Despite that, the U.S. has used a “dedicated channel" to address cybersecurity with Russia, said the official, who briefed reporters on the condition of anonymity to preview this week's meeting with around 30 countries and the European Union.
Since President Joe Biden raised the issue directly with President Vladimir Putin this summer in a summit and later phone call, there have been "candid discussions" about cybercriminals operating within Russia's borders, the official said.
“We’ve had several, and they continue, and we share information regarding specific criminal actors within Russia, and Russia has taken initial steps,” the official said.
It is unclear what steps Putin's government has taken. Russia does not extradite its own citizens, and FBI Deputy Director Paul Abbate told a security forum last month that he has seen “no indication that the Russian government has taken action to crack down on ransomware actors that are operating in the permissive environment that they’ve created there.”
The issue was expected to be on the agenda this week in Moscow as Undersecretary of State Victoria Nuland met for talks with Russian Deputy Foreign Minister Sergei Ryabkov.
The Biden administration took office amid a massive cyberespionage campaign known as the SolarWinds attack, which U.S. officials have linked to Russian intelligence operatives. Ransomware attacks, perpetrated generally by criminal hacker gangs rather than state-sponsored groups, have caused tens of billions of dollars in losses to businesses and institutions and become a major source of tension between the two nations.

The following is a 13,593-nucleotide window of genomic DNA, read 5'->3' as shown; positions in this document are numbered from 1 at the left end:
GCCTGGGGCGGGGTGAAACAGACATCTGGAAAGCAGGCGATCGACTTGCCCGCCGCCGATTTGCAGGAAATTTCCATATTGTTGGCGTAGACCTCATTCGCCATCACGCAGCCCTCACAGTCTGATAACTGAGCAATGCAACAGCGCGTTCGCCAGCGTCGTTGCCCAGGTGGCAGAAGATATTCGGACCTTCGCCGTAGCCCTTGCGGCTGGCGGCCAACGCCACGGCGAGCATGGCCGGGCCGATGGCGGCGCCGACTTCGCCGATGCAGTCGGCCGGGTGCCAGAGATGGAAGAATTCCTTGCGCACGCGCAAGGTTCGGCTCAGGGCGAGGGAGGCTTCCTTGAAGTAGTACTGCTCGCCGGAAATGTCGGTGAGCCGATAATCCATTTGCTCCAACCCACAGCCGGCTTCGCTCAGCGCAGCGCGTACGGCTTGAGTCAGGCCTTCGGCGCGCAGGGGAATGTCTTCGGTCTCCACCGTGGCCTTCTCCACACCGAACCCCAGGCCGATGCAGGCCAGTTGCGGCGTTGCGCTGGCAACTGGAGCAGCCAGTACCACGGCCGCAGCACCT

Ransomware payments reached more than $400 million globally in 2020 and topped $81 million in the first quarter of 2021, according to the U.S. government.
Actions taken by the Biden administration include imposing sanctions on a Russia-based virtual currency brokerage that officials say helped at least eight ransomware gangs launder virtual currency and issuing security directives that require pipeline companies to improve their cyber defenses.
In addition, the State Department has announced rewards of millions of dollars for information on people who engage in state-sponsored malicious cyber activities aimed at transnational criminal networks that Sullivan said operate "across multiple countries, multiple jurisdictions to carry out their attacks."
Most of this week's ransomware meeting is expected to be private as participants attend sessions led by India, Australia, Britain and Germany and will focus on themes such as developing resilience to withstand ransomware attacks.
Other participants include Israel, the United Arab Emirates, Bulgaria, Estonia, France, the Dominican Republic, Mexico, New Zealand, Singapore and Kenya.
FILE - In this Oct. 8, 2021, file photo Russian President Vladimir Putin attends a meeting with Deputy Prime Minister Marat Khusnullin in Moscow, Russia. During an epidemic of ransomware attacks, the U.S. is sitting down to talk cybersecurity strategy this week with 30 countries while leaving out one key player: Russia. (Aleksey Nikolsky, Sputnik, Kremlin Pool Photo via AP, File)
Credit: Aleksey Nikolsky
Credit: Aleksey Nikolsky